In the western city of Ramadi, where anti-American Sunni rebels had promised to defend polling stations against Islamist al Qaeda fighters, gunmen patrolled some streets. As elsewhere, the 160,000 U.S. troops in Iraq kept mostly out of sight.
Many in the 20-percent Sunni Arab minority, dominant until U.S. troops ousted Saddam Hussein, seem determined to vote to ensure a say in a new fully-empowered, four-year parliament.

"We won't miss this opportunity," said Ibrahim Ismail, a 30-year-old labourer in the violent northern city of Mosul, saying he would vote for one of the main Sunni Arab slates in 231 lists available to Iraq's 15 million eligible voters.

From 7 a.m. to 5 p.m. (0400-1400 GMT), Iraqis will walk to polling stations to vote after dipping a finger in purple ink.

For many Sunnis, the priority after the vote is to amend a constitution, drafted by the Shi'ite and Kurdish-dominated parliament and narrowly passed in an October referendum.

Bush and his Baghdad envoy Zalmay Khalilzad this week reiterated their commitment to supporting the amendment process Washington sees as an olive branch to defuse Sunni rebellion.

With Sunni Arabs ending their boycott of the U.S.-sponsored process, turnout could reach 70 percent, up from 58 percent in January, Vice-President Adel Abdel Mehdi told Reuters.

That alone is likely to deprive Mehdi's United Iraqi Alliance, the Shi'ite Islamist coalition, of its narrow majority in the 275-seat chamber.

Tarek al-Hashemi, a leader of the Iraqi Accordance Front, forecasted at least 50 seats for his Sunni bloc, a major improvement on the 17 Sunni Arabs in the present parliament.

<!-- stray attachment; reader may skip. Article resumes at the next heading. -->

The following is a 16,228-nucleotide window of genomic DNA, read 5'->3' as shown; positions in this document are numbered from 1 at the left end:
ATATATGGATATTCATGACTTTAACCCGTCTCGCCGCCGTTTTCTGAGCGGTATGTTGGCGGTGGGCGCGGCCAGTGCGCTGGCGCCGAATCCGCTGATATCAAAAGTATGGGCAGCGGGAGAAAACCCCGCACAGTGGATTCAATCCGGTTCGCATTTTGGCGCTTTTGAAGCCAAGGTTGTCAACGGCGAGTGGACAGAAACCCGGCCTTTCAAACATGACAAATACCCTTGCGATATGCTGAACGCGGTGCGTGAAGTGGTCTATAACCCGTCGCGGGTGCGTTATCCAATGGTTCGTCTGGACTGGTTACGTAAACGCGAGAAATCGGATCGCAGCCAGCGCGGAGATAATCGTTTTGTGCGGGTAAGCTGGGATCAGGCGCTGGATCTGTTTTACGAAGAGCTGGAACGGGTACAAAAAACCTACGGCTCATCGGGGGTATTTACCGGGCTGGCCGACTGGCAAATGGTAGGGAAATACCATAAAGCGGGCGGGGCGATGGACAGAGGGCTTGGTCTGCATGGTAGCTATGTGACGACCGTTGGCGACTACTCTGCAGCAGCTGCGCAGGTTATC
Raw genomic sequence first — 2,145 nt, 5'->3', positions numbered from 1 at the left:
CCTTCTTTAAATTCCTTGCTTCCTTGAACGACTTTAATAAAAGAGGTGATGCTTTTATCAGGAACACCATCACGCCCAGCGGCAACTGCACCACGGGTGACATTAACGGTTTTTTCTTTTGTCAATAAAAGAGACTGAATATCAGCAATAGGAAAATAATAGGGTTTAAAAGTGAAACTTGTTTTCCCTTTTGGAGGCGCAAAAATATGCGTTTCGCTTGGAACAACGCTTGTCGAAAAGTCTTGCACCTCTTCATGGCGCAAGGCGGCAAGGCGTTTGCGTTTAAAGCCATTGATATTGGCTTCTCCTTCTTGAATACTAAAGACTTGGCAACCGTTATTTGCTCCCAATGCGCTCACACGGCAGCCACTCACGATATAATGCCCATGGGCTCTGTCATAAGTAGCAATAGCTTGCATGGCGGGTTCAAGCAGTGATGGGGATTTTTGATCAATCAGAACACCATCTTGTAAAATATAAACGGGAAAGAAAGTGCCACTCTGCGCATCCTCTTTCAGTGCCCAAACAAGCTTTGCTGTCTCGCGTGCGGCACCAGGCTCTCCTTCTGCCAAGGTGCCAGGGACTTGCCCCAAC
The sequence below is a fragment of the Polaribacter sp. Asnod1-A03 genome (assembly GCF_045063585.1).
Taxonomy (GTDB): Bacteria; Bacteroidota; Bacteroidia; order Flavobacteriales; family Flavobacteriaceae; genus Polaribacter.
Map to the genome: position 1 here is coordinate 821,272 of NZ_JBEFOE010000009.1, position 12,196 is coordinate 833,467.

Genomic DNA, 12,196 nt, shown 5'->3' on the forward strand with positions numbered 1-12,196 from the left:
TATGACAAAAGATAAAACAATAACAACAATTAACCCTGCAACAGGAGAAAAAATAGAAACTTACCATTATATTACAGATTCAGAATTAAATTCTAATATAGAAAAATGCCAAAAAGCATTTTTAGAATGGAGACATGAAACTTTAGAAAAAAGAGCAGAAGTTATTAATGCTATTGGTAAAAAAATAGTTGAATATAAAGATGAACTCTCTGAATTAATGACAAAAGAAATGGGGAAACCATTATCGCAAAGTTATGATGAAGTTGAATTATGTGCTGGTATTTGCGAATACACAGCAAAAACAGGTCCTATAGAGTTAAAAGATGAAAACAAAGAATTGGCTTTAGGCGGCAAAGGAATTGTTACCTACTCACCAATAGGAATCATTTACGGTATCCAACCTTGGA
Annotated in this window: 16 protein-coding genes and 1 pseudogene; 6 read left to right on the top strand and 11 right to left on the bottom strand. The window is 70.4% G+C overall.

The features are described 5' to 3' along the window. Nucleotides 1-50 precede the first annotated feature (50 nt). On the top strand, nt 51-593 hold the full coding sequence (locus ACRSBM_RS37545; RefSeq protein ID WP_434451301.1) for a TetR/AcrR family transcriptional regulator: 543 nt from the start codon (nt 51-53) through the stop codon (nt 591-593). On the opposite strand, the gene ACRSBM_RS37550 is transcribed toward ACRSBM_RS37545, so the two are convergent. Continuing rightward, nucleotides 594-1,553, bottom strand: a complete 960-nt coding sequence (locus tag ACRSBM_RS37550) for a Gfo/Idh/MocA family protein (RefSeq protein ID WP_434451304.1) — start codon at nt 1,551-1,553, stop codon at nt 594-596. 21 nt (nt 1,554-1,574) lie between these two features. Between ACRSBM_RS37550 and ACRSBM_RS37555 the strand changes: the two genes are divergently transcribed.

Even if violence dampens voting in Sunni Arab areas, guaranteed regional seats will mean they will not be as penalized by low turnout as they were in January.

Results are likely to take many days to be announced, the Electoral Commission said, while horsetrading over a president, prime minister and government could take months.

Among favorites for premier are Mehdi and Allawi, a secular Shi'ite and tough-talking former prime minister, who is picking up tacit approval from Washington and possibly Sunni Arab votes.

For many Iraqis, however, the election is no quick fix.

"I don't care about anything but bringing food to my babies," said Hamed Nasser, 49, a taxi driver in the Shi'ite holy city of Kerbala. "We are fed up of promises from parties."

First, to the final point made. It's understandable that some people aren't persuaded. Remember, the Sunnis weren't in January. They're participating now. I'm sure Mr. Nasser will, too. Maybe not tomorrow, but he'll learn soon enough what it means to have the freedom to choose their leaders.

But, this is what it was like as yesterday (today over here in the US) came to a close. Iraq is ready. They're willing. And they're marching towards a possibly bright and shining future. KEEP AN EYE ON Pajamas Media and Iraq The Model for updates on the election. We'll be here tomorrow, too, and keeping everyone as informed as we can.


Publius II


Anonymous Anonymous said...

Good blog. I've said many times that freedom is contagious. We are seeing Iraq moving into this century. They have a long way to go and the road will be bumpy but the people are determined. Tomorrow is purple finger day! Rawriter

10:31 PM